Danny Boy and Other Songs I Love to Sing

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Danny Boy and Other Songs I Love to Sing
Studio album by Andy Williams
Released 1962
Recorded September 27, 1961
November 3, 1961
November 6, 1961
November 8, 1961
November 10, 1961[1]
Genre Traditional pop,
Vocal pop,
Early pop/rock[2]
Length 38:13
Label Columbia
Producer Robert Mersey[3]
Andy Williams chronology
Andy Williams' Best
Danny Boy and Other Songs I Love to Sing
Moon River and Other Great Movie Themes
Professional ratings
Review scores
Source Rating
Allmusic 3/5 stars[2]
Billboard 5/5 stars[4]

Danny Boy and Other Songs I Love to Sing is an album by American pop singer Andy Williams that was released early in 1962 by Columbia Records. This first project for the label after leaving Cadence Records made its debut on Billboard magazine's Top LP's chart in the issue dated March 3 of that year and stayed around for 36 weeks, eventually reaching number 19.[5]

The album's first single, "Danny Boy", debuted on the Billboard Hot 100 chart in the issue dated October 30, 1961, and reached number 64 during its six-week stay.[6] It fared even better as his first single to appear on Billboard's recently christened Easy Listening chart, peaking at number 15 and only hinting at the even greater success Williams would have with the Easy Listening audience.[7]

The album was released on compact disc for the first time by Sony Music Distribution on May 15, 2001, as tracks 1 through 12 on a pairing of two albums on one CD with tracks 13 through 24 consisting of Williams's Columbia album from April 1962, Moon River and Other Great Movie Themes.[8] It was also released as one of two albums on one CD by Collectables Records on February 5, 2002, the other album being Williams's Columbia album from January 1964, The Wonderful World of Andy Williams.[9] Collectables included this CD in a box set entitled Classic Album Collection, Vol. 2, which contains 15 of his studio albums and two compilations and was released on November 29, 2002.[10]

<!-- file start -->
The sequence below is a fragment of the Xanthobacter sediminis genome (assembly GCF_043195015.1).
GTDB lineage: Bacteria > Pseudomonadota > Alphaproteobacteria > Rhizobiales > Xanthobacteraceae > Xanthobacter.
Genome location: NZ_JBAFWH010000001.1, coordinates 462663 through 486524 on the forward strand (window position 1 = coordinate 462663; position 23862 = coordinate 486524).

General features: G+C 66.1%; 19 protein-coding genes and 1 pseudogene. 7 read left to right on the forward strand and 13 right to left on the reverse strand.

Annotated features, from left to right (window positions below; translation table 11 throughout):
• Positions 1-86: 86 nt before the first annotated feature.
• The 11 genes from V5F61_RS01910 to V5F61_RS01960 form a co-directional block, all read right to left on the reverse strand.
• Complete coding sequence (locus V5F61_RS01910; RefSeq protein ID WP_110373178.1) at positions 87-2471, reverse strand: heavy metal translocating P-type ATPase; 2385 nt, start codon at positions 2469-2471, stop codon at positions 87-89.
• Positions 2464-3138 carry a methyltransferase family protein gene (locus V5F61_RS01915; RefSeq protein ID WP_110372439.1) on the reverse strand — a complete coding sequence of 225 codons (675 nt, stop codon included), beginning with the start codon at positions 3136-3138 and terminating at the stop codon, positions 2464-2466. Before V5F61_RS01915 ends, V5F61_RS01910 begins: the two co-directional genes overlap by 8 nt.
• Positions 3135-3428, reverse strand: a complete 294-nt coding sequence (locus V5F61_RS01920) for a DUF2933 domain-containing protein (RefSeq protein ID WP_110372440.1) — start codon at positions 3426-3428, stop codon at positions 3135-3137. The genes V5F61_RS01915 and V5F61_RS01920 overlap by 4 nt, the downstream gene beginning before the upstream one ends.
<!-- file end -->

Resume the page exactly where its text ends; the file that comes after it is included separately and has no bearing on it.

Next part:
Track listing[edit]

  1. "Danny Boy" (Frederick Edward Weatherly) – 2:56
  2. "Tammy" (Ray Evans, Jay Livingston) – 3:08
  3. "The Twelfth of Never" (Jerry Livingston, Paul Francis Webster) – 2:53
  4. "I'm Old Fashioned" (Jerome Kern, Johnny Mercer) – 3:00
  5. "Come to Me, Bend to Me" (Alan Jay Lerner, Frederick Loewe) – 3:25
  6. "Secret Love" (Sammy Fain, Paul Francis Webster) – 3:16
  7. "The Heather on the Hill" (Alan Jay Lerner, Frederick Loewe) – 3:02
  8. "Can I Forget You" (Oscar Hammerstein II, Jerome Kern) – 3:44
  9. "It Could Happen to You" (Johnny Burke, James Van Heusen) – 3:01
  10. "I Want to Be Wanted" (Kim Gannon, Giuseppe Spotti, Alberto Testa) – 3:20
  11. "Summertime" (George Gershwin, Ira Gershwin, DuBose Heyward) – 3:07
  12. "Misty" (Erroll Garner, Johnny Burke) – 3:24

Recording dates[1][edit]

  • September 27, 1961 - "Danny Boy"
  • November 3, 1961 - "Tammy", "Misty"
  • November 6, 1961 - "The Heather on the Hill'", "I Want to Be Wanted"
  • November 8, 1961 - "I'm Old Fashioned", "Secret Love", "Summertime"
  • November 10, 1961 - "The Twelfth of Never", "Come to Me, Bend to Me", "Can I Forget You", "It Could Happen to You"

Grammy nomination[edit]

The single "Danny Boy" brought another of the six Grammy nominations that Williams received over the course of his career, this time in the category for Best Solo Vocal Performance, Male. The winner was Jack Jones for "Lollipops and Roses".[11]

Song information[edit]